The Society is there, as the literature explains,

‘To promote and maintain catholic teaching and practice within the Church of England.’

It is led by a Council of Bishops which will provide episcopal oversight and will guarantee a ministry in the historic apostolic succession. Furthermore it undertakes to ensure that parishes affiliated to the Society, will receive the ministry of priests of the Society and whilst recognising the authority of the Diocesan Bishop, will receive episcopal ministry from a member of the Society’s Council of Bishops. All this along with an undertaking to be committed to flourishing within the life and structures of the Church of England and seeking to make a full contribution to Christ’s mission in the Diocese where the parish is situated.

My recommendation to the PCC and to you as a congregation, is that just as Fr. John and  I are now registered priests of the Society, so St. Augustine’s becomes an affiliated parish so that we can carry on as we are and maintain our existence as an ongoing faith community which offers sacramental ministry to all. I expect some of you already realise that a number of people come to St. Augustine’s because of the ministry we offer.   

I do not see our affiliation to the Society as a political move, but rather as a matter of guaranteeing the kind of ministry we  offer here. It is for that reason that I want us to affiliate to the Society rather than promote ourselves as a Forward in Faith parish, so that everyone can feel included. Although Forward in Faith will continue to play a vital role in the life of our constituency, and indeed affiliation to the Society means that we will still be registered with its central office,( for it will collect the affiliation fee) I wish us, in the future, to be described as a parish of the Society.

Of course I will still encourage individual support and membership of Forward in Faith both nationally and locally, but we will be better served by this new description as a parish of The Society, (not a society parish please) which I feel can include everyone and meet the needs of everyone’s conscience.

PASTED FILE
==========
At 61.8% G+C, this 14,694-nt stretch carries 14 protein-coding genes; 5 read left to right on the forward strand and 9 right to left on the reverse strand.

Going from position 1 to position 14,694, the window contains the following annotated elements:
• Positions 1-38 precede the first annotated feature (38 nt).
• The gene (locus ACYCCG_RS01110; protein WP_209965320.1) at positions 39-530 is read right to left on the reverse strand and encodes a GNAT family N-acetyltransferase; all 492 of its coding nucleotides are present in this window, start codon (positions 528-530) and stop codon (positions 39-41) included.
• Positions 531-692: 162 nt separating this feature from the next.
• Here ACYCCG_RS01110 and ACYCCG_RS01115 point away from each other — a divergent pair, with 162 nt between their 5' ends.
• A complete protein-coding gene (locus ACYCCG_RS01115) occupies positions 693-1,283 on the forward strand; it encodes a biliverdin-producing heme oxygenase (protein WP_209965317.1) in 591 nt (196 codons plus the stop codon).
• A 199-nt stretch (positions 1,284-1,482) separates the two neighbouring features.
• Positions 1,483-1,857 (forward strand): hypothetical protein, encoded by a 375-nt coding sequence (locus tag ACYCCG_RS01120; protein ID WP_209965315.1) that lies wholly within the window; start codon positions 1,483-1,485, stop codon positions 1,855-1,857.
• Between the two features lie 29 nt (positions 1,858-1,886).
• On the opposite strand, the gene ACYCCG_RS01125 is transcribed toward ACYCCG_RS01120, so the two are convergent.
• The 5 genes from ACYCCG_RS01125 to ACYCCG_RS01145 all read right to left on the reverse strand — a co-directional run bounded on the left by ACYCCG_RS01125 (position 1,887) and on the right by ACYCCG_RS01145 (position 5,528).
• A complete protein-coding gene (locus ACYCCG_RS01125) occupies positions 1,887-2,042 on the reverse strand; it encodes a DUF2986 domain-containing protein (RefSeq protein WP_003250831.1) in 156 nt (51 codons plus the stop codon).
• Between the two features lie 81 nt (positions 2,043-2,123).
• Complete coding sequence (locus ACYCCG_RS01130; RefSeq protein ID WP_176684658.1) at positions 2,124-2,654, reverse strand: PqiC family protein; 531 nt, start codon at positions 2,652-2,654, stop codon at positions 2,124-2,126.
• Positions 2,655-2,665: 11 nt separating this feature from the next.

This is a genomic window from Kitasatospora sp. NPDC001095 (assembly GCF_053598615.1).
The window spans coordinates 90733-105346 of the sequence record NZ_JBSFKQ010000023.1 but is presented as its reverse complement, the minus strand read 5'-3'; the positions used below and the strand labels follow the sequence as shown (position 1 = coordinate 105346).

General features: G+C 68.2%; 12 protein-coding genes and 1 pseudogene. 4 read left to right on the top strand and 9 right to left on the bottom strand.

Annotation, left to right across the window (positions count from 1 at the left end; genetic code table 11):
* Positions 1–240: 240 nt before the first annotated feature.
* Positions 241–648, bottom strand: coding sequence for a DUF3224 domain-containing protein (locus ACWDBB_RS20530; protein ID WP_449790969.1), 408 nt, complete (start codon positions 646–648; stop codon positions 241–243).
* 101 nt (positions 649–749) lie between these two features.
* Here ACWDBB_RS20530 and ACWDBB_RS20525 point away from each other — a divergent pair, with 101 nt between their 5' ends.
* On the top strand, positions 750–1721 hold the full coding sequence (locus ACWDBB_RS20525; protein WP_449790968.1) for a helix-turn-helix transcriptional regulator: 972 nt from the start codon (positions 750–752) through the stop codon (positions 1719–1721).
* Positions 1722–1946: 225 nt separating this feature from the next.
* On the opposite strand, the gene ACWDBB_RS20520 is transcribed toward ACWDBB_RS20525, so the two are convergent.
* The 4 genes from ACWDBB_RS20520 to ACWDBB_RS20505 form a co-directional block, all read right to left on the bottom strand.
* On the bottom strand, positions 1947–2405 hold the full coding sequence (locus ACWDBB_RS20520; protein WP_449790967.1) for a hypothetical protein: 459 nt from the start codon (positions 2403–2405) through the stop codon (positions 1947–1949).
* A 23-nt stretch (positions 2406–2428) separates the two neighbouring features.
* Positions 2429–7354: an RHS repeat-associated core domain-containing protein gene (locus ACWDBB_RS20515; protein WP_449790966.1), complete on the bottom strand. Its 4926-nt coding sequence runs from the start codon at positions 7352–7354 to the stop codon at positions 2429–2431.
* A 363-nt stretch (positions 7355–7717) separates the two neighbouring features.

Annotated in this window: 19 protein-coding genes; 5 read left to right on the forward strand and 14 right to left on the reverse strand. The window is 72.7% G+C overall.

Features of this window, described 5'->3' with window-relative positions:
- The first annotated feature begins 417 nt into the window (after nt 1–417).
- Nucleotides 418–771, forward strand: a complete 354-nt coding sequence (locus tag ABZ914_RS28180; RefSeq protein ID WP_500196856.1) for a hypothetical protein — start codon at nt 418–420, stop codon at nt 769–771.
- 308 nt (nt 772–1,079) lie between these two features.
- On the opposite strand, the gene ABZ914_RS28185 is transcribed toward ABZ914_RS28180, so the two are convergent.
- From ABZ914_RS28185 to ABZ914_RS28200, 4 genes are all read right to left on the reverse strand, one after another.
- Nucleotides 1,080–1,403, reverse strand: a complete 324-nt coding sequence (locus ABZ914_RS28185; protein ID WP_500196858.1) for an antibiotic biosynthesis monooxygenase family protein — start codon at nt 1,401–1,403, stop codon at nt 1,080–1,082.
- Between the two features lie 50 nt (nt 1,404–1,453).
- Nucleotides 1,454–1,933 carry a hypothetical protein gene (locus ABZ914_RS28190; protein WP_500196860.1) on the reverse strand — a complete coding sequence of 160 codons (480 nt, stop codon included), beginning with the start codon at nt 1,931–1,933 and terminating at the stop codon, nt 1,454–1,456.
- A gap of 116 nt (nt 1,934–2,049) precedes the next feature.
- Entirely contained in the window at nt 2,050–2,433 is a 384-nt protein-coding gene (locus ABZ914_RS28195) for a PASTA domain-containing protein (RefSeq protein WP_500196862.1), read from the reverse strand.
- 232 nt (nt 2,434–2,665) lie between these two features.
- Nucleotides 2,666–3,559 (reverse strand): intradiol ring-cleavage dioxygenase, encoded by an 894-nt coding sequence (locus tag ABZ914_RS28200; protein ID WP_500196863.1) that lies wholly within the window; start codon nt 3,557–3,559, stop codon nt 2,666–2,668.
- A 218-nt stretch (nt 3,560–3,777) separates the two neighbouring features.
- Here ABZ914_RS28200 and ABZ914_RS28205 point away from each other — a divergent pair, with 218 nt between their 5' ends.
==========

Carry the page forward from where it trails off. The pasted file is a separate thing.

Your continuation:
Is all this workable, well the Church of England is determined to make it so. You will recall that the first woman to be ordained Bishop was ordained in York Minster by Archbishop Sentamu, a few days later Philip North, who many of you will remember from his Walsingham days, was ordained Bishop by the Bishop of Chichester, who is a Bishop of the Society, on behalf of the Archbishop of York in his own cathedral; the new woman bishop was there with the other members of the House of Bishops to welcome the new Bishop*.  This sets a pattern for the future and will ensure that an episcopal ministry is maintained in the Church of England that all can, in conscience, accept. It will be Bishops like Bishop Philip who will ordain new male priests for our constituency, and if General Synod can be trusted this will be the pattern for the future, or at least until we are all too old to worry about it!

Passing a resolution is a matter for our PCC and it will be discussed at next Sunday’s PCC meeting. Once a resolution has been passed we will then inform the Bishop of Guildford of that fact and a simple letter will be sent to him explaining why we feel the need for the resolution to be in place in the parish and ask for Bishop Norman to continue to offer episcopal ministry to us.

Having met with Bishop Andrew my feeling is that he will wish to support the ministry we hope to continue to offer here and indeed the warmth of his personality and his straightforward sharing with the Deanery clergy makes me feel we can be assured of continuing to be regarded as very much part of the Diocesan family and hold an honourable and  honoured place in its ecclesial life.

Fr Keith Hodges


* In the last few days it has been announced that the chairman of Reform has been appointed Bishop of Maidstone to serve the conservative evangelical wing of the church, who also find themselves unable to accept the ministry of Women Bishops.